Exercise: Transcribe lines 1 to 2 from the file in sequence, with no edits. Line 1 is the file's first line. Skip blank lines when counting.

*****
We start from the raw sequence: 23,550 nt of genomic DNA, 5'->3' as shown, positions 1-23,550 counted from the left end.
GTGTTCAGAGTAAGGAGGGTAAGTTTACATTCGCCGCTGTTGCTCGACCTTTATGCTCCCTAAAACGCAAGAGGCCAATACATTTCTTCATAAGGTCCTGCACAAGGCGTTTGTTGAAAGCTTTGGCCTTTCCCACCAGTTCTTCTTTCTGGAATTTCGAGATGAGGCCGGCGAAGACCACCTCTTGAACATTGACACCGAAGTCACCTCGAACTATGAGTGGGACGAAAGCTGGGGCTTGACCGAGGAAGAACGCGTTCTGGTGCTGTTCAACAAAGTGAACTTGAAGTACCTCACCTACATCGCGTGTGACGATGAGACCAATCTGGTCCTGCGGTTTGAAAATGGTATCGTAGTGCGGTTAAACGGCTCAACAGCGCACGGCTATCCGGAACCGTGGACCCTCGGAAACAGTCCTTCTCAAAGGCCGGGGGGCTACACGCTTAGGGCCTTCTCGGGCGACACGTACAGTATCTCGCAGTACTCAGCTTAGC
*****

We start from the raw sequence: 23,550 nt of genomic DNA, 5'->3' as shown, positions 1-23,550 counted from the left end.
GTGTTCAGAGTAAGGAGGGTAAGTTTACATTCGCCGCTGTTGCTCGACCTTTATGCTCCCTAAAACGCAAGAGGCCAATACATTTCTTCATAAGGTCCTGCACAAGGCGTTTGTTGAAAGCTTTGGCCTTTCCCACCAGTTCTTCTTTCTGGAATTTCGAGATGAGGCCGGCGAAGACCACCTCTTGAACATTGACACCGAAGTCACCTCGAACTATGAGTGGGACGAAAGCTGGGGCTTGACCGAGGAAGAACGCGTTCTGGTGCTGTTCAACAAAGTGAACTTGAAGTACCTCACCTACATCGCGTGTGACGATGAGACCAATCTGGTCCTGCGGTTTGAAAATGGTATCGTAGTGCGGTTAAACGGCTCAACAGCGCACGGCTATCCGGAACCGTGGACCCTCGGAAACAGTCCTTCTCAAAGGCCGGGGGGCTACACGCTTAGGGCCTTCTCGGGCGACACGTACAGTATCTCGCAGTACTCAGCTTAGC